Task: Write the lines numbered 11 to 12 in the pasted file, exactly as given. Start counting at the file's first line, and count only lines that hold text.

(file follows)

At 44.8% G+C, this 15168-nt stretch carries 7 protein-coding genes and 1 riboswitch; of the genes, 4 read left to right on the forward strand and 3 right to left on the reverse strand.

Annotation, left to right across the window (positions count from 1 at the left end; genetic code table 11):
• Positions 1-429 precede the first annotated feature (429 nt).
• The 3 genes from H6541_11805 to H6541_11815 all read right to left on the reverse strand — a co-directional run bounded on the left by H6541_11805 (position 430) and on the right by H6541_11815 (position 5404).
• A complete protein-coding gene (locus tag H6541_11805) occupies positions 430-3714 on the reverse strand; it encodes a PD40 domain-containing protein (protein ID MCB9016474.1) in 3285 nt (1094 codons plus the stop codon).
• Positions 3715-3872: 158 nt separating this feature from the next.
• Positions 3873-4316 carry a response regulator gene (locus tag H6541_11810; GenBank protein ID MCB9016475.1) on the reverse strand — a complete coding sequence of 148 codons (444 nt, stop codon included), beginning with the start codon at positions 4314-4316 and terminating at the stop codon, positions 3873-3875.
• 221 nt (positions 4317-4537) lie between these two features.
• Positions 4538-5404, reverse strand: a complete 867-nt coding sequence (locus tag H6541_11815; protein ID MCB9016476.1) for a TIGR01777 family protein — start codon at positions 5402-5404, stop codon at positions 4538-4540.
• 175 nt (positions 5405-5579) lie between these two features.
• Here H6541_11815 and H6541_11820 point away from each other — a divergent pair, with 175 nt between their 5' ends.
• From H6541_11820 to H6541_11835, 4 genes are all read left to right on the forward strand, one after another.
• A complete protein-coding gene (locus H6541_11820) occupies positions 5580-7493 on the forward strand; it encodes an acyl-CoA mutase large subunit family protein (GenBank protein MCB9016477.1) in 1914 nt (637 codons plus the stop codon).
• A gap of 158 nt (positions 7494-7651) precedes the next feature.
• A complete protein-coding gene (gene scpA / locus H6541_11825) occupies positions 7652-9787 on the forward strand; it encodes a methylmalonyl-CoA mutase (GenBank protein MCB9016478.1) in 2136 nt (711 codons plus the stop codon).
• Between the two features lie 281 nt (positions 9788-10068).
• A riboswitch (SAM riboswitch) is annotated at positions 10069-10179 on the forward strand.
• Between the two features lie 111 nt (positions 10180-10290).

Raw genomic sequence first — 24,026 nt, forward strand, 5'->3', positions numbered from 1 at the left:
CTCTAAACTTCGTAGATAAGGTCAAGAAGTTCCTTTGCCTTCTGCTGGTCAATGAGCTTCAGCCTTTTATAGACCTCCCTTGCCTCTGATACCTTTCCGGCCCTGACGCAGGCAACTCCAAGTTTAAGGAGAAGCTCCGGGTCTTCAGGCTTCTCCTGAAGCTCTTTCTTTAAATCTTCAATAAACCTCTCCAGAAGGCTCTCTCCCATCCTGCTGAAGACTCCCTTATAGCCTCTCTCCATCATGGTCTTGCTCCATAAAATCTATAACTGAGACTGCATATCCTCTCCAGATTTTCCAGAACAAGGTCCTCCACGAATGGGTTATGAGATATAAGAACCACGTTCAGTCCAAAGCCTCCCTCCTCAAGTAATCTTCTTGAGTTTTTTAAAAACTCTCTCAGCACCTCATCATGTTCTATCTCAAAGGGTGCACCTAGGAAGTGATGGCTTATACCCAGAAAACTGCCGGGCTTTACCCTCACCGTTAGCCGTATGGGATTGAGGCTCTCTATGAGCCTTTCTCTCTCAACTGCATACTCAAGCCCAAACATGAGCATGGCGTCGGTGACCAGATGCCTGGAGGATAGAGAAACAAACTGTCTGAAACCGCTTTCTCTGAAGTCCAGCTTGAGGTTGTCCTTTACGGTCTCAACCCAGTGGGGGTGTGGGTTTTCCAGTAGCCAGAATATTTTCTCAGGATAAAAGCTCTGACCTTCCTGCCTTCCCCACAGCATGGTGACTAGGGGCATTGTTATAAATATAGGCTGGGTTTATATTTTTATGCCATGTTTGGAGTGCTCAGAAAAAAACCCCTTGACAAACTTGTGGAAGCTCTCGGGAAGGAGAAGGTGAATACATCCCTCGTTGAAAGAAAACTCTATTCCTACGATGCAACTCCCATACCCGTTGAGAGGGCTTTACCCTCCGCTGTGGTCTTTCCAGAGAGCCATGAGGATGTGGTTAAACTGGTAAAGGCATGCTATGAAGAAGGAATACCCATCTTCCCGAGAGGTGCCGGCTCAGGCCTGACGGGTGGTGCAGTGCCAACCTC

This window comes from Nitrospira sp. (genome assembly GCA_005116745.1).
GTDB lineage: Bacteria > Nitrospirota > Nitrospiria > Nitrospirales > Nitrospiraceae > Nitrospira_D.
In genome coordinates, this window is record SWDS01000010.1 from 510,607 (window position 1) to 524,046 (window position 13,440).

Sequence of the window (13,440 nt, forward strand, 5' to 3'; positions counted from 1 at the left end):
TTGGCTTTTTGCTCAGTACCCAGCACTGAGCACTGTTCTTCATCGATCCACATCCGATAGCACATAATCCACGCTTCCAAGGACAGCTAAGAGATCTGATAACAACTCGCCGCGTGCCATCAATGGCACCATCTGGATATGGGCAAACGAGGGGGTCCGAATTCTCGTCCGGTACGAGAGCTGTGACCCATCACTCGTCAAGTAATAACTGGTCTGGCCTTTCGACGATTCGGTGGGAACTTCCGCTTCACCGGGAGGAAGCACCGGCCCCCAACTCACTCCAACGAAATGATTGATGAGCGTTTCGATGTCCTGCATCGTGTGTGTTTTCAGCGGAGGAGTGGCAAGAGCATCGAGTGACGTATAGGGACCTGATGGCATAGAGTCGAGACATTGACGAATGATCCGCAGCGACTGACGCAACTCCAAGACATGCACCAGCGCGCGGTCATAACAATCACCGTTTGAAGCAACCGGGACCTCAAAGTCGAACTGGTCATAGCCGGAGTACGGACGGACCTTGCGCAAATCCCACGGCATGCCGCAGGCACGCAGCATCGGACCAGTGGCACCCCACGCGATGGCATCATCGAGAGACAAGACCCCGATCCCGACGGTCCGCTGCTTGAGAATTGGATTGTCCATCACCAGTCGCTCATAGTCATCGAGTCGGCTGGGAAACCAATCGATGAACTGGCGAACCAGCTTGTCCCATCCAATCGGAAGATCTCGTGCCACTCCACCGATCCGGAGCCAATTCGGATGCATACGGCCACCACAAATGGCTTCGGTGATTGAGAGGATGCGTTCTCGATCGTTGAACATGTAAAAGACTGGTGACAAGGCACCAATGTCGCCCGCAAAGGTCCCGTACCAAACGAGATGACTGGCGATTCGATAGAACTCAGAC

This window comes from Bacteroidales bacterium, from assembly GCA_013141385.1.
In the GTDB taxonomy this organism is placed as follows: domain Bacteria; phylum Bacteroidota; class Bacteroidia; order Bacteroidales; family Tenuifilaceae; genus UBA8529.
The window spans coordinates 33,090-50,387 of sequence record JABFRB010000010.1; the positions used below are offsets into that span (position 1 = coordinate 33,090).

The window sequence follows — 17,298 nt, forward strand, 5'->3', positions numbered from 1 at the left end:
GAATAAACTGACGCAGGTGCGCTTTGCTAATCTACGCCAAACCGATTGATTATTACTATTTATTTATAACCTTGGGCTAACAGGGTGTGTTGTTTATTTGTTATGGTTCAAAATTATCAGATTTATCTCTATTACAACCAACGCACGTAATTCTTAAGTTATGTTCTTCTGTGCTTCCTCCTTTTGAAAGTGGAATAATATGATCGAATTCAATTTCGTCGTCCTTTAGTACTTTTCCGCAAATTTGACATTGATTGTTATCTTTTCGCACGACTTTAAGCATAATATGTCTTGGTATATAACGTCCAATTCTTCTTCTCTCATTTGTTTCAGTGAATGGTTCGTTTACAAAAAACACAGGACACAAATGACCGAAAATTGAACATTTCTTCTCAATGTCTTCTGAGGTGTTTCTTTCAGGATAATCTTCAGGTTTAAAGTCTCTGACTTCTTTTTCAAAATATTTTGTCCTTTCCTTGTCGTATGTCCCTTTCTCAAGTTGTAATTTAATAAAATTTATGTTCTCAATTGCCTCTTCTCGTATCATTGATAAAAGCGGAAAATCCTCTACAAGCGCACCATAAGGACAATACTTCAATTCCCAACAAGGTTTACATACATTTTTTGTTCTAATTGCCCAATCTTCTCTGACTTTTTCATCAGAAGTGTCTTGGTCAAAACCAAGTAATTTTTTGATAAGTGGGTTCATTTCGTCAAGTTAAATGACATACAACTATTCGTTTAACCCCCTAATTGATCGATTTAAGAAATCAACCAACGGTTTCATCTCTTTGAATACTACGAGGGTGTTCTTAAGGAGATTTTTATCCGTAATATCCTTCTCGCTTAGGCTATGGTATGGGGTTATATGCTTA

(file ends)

• Here H6541_11815 and H6541_11820 point away from each other — a divergent pair, with 175 nt between their 5' ends.
• From H6541_11820 to H6541_11835, 4 genes are all read left to right on the forward strand, one after another.